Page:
On Wednesday, a one act musical burletta, called "The Chaste Salute," was produced. It is a lively pleasant trifle, which was originally written for Vauxhall-gardens, a few seasons since, and acted there, under the title of "Pay to my Order." As it is not therefore new, we have no occasion to say more of the piece, than that it was quite successful. There were two reasons for its being so: it had succeeded previously elsewhere, and Mr. Planché is the author - either of these would at once account for it. "The Chaste Salute," introduced us to two new musical candidates for public favour, Miss Sydney, and Mr. Spagnoletti - the son of that well-known father, whose fine head and fine taste have long been the chief ornaments of the orchestra at the King's Theatre. Mr. Spagnoletti, jun. has a good person and a good voice - and there seemed to us to be no inconsiderable promise about him, but he was so completely disconcerted by the conduct of three or four ruffians in gentlemen's clothes, who evidently came for the purpose of annoying him, that he never recovered his self-possession, sufficiently to do himself justice - we shall therefore defer a more particular notice of him, until he has been allowed a fairer opportunity. It is idle to preach decency to such animals as those, who came purposely to injure and insult this gentleman, but we wish we could convince some of a better description, who occasionally express their disapprobation of individual actors, by hissing - that the practice is as ungentlemanly, as it is cruel and unfeeling; and that the absence of applause is quite sufficient annoyance for those who live upon it. We have much pleasure in reporting most favourably of Miss Sydney. She gave evidence of good looks, good singing, and good acting, which lead us to congratulate the proprietress on a decided acquisition. Mr. Cooper is a good low comedian, Mr. Raymond and Miss Pincott are rising rapidly and deservedly in public estimation, and altogether, there appears a determination on the part of the spirited less-she, which communicates itself to all under her command, to exert herself to the utmost to merit a continuance of the large portion of public favour which she has already received.

"OLYMPIC THEATRE", The Literary Gazette (22 January 1831), 59 

. . . With regard to the burletta, we have only to remark that it furnished the means of introducing M. Spagnoletti to the public; but so deplorably was his part obliterated from his memory, as grievously to destroy the effect of the piece, and totally that of his début. A very clever little girl, a Miss Sidney, also made her first appearance and a far more favourable impression . . .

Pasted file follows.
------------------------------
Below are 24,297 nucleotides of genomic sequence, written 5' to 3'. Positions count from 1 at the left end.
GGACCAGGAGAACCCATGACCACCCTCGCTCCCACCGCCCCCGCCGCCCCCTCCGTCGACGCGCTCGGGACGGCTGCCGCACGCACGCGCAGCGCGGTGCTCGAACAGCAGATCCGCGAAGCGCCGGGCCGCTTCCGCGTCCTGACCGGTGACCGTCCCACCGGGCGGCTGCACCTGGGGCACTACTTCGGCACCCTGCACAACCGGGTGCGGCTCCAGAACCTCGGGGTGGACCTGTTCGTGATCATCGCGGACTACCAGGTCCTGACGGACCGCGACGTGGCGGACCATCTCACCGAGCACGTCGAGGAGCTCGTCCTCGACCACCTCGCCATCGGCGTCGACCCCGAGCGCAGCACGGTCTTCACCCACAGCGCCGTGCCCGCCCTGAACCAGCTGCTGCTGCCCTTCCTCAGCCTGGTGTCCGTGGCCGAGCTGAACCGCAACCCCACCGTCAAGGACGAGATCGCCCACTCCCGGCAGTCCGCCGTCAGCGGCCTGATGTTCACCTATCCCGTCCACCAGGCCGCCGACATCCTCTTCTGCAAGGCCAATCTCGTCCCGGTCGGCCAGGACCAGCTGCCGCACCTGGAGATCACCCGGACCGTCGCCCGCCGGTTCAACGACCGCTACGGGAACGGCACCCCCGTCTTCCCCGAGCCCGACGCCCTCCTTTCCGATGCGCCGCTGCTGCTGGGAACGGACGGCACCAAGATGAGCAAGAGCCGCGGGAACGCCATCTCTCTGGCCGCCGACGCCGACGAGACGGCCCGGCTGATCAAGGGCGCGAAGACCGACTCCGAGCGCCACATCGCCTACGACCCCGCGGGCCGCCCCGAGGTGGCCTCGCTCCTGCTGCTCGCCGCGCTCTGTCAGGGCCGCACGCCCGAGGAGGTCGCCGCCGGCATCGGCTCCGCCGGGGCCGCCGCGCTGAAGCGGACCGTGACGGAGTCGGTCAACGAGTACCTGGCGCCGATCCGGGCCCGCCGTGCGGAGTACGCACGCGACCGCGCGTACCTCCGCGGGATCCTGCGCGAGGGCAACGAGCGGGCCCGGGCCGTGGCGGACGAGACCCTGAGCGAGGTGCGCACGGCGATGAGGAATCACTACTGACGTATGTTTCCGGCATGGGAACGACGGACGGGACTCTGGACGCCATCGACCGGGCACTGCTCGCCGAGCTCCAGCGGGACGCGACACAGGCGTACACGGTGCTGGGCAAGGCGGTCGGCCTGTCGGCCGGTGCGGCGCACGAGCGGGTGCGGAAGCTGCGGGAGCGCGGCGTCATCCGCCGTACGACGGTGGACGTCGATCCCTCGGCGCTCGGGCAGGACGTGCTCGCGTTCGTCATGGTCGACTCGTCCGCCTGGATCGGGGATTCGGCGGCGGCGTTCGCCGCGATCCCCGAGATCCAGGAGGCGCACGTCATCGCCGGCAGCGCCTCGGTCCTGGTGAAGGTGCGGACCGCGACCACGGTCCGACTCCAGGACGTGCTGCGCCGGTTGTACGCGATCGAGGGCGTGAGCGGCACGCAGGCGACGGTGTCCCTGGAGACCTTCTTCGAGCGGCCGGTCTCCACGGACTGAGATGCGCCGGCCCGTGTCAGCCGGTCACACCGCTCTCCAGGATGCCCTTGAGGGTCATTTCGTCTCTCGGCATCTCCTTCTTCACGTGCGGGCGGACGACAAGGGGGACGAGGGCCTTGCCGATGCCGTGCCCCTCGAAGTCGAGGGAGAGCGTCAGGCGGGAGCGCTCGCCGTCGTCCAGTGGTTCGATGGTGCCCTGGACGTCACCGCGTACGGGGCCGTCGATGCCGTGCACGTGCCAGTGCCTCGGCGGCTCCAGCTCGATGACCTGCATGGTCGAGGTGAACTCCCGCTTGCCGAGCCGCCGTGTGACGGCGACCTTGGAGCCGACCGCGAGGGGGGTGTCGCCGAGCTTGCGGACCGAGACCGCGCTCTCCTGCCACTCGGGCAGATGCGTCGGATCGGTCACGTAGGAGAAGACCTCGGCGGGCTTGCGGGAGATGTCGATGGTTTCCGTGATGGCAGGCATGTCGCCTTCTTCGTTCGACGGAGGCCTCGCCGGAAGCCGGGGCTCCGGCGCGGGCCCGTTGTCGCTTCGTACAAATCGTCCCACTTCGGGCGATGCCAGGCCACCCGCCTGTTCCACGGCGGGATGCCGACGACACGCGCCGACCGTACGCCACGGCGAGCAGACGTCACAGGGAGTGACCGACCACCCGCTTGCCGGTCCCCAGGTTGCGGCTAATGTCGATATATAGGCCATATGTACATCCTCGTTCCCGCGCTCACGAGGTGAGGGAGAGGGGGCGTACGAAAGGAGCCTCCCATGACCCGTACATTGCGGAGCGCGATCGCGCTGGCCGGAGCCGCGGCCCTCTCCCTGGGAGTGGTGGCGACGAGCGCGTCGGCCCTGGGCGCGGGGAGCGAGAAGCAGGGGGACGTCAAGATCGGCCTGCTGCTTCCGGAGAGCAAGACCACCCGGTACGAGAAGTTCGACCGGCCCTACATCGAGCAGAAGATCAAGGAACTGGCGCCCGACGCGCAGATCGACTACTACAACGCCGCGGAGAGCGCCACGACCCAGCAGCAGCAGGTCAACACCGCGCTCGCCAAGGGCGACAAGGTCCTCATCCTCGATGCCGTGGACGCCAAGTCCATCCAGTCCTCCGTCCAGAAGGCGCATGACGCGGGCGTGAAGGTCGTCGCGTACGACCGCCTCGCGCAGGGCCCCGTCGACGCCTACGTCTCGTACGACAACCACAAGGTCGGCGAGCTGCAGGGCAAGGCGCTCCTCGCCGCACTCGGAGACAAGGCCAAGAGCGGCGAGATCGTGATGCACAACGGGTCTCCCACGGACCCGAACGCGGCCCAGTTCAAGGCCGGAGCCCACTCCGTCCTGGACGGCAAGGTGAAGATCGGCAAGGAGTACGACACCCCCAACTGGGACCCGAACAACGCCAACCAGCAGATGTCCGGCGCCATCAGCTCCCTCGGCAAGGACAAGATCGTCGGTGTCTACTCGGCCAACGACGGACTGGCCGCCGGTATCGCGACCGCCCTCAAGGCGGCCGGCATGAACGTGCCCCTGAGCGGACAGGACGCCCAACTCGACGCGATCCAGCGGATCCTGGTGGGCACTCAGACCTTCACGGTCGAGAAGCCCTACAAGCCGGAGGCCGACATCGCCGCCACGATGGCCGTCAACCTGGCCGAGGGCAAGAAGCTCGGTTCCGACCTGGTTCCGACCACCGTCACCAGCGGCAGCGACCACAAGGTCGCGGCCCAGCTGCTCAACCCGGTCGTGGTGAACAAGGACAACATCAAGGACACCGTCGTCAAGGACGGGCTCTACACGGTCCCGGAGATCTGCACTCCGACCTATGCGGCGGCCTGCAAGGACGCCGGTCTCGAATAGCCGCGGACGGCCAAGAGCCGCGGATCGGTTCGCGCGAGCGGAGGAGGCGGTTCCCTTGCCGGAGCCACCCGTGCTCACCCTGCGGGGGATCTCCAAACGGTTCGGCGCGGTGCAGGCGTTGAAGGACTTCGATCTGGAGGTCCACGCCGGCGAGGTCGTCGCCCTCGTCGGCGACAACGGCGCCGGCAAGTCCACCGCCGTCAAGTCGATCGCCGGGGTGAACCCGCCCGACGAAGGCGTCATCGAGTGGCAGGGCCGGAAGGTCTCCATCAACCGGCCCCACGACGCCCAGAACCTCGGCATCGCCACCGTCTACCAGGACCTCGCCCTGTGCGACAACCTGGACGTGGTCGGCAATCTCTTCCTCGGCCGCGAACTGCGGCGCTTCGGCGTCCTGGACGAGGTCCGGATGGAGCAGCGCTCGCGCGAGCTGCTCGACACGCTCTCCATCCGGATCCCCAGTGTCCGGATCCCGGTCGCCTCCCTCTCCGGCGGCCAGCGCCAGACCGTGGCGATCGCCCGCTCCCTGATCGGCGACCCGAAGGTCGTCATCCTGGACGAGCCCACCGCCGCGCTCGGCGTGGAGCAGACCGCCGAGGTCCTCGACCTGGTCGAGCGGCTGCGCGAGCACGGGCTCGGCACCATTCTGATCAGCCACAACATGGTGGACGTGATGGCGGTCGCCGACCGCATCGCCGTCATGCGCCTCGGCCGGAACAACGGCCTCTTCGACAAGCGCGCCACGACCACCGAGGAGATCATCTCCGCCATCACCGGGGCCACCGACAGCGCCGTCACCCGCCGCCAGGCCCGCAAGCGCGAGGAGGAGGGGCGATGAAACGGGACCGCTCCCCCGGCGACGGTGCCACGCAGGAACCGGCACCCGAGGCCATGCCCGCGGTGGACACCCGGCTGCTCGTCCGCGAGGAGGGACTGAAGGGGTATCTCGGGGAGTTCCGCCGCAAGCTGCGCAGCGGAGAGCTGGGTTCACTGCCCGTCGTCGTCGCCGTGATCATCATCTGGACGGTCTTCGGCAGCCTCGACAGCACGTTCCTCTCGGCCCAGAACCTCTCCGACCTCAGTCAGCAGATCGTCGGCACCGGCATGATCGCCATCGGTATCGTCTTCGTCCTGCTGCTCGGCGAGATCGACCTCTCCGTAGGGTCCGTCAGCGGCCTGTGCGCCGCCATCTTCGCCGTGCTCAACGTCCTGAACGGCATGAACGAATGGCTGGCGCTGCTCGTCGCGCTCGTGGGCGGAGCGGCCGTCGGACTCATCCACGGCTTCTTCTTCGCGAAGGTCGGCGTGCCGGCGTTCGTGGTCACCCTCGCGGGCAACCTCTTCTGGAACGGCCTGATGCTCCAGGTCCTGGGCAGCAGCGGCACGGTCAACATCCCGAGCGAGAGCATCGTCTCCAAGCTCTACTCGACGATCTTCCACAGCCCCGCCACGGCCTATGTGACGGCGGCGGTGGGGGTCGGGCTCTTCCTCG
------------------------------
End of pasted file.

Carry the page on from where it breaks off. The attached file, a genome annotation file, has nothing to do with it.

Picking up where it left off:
"OLYMPIC THEATRE", Morning Post (28 January 1831), 3

The Chaste Salute was acted last night, and is considerably improved since its first representation. Mr. Spagnoletti sings with more care, and is not only perfect in the words of his part, but performs it with considerable spirit. Miss Sidney has already acquired all the tact and manner of an experienced actress, and sings with much sweetness and archness. All the characters in this trifle are well sustained. The acting of Madame Vestris in the Grenadier, which followed, can scarcely be too highly praised . . .

ASSOCIATIONS: Lucia Vestris (lessee, manager, Olympic Theatre); Charles Edward Horn (composer)

9 June 1831, pupils of the Royal Academy of Music, Hanover-square Rooms

[Advertisement], Morning Post [London] (9 June 1831), 1

ROYAL ACADEMY OF MUSIC - The Subscribers are respectfully informed that the next MORNING CONCERT by the PUPILS will (by permisssion of the Right Honourable the Directors of Antient Concerts) take place at the Hanover-square Rooms, THIS MORNING, the 9th June. To commence at Two o'Clock. Part I. Overture in D, Romberg; Duetto, "Non palpitar," Miss Applerly and Mr. E. Spagnoletti (Medea), Bellini . . . Sestetto (Catherine), Lord Burghersh . . . Part II . . . Finale, 2d Act of Le Nozze di Figaro, Mozart . . .